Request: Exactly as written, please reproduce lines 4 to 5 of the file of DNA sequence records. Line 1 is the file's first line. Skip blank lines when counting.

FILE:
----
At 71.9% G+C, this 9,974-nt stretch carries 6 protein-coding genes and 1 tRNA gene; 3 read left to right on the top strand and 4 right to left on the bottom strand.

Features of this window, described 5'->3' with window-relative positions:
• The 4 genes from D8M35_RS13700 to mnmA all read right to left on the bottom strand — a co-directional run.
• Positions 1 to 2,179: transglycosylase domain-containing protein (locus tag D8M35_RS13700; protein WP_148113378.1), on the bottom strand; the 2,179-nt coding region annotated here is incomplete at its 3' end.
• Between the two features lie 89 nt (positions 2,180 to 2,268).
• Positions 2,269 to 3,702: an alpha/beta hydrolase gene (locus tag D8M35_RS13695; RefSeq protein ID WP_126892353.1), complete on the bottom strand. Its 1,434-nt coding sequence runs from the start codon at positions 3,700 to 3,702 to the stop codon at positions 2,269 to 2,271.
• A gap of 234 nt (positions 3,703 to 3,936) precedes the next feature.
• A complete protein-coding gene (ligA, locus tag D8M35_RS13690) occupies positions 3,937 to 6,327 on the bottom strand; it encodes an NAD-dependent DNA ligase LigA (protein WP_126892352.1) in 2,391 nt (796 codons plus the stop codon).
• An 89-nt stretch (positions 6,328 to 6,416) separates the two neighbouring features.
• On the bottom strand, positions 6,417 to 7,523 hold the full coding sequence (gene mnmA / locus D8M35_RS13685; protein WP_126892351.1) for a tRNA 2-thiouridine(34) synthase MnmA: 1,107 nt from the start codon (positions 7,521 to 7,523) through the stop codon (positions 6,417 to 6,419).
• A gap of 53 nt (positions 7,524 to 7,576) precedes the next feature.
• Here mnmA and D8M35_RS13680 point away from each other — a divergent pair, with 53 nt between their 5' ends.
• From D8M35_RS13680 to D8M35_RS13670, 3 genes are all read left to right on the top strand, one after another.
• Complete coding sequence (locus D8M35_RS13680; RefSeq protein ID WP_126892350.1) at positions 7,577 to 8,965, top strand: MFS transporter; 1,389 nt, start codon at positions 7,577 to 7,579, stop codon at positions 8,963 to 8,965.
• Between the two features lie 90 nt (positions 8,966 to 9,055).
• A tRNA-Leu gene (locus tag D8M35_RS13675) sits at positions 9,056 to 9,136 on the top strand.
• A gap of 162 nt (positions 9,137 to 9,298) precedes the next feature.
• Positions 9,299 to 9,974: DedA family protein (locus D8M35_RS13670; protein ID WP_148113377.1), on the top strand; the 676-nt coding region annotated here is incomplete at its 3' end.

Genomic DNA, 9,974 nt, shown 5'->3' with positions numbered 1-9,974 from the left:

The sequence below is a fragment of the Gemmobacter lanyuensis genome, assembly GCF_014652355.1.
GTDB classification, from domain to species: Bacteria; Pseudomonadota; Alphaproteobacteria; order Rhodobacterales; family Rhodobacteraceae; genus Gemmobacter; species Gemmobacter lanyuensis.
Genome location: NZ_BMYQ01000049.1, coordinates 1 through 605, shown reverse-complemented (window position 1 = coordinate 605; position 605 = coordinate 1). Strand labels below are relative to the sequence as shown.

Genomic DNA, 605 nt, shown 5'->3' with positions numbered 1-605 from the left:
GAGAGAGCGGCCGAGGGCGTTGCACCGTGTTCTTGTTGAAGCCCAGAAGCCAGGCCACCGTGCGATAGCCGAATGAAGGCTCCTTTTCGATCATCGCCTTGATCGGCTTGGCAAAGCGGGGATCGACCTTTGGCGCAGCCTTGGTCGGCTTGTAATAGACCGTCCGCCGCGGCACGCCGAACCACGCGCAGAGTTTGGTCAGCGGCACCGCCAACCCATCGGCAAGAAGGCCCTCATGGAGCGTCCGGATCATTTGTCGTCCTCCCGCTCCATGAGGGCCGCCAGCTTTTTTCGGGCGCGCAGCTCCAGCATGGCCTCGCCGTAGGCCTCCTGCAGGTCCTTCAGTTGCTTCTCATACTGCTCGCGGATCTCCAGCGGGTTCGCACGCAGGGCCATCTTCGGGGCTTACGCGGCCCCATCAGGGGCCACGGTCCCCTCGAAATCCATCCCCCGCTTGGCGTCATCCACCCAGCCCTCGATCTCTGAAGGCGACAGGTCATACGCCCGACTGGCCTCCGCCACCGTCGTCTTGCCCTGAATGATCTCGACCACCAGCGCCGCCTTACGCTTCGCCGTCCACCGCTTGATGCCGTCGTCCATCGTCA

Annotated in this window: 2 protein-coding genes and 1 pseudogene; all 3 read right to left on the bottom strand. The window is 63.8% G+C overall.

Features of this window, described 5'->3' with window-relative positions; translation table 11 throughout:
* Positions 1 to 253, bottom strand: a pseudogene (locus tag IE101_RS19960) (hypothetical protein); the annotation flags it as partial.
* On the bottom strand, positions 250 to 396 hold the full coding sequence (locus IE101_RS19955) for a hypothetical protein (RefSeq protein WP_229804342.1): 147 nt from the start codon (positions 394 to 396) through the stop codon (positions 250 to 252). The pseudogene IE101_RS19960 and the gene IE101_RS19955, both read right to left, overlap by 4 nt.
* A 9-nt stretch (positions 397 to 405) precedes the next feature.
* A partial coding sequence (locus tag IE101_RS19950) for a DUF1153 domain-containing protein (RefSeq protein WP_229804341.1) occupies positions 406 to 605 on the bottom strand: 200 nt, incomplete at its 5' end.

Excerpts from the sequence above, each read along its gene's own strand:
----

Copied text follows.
• Positions 1 to 2,179: transglycosylase domain-containing protein (locus tag D8M35_RS13700; protein WP_148113378.1), on the bottom strand; the 2,179-nt coding region annotated here is incomplete at its 3' end.
• Between the two features lie 89 nt (positions 2,180 to 2,268).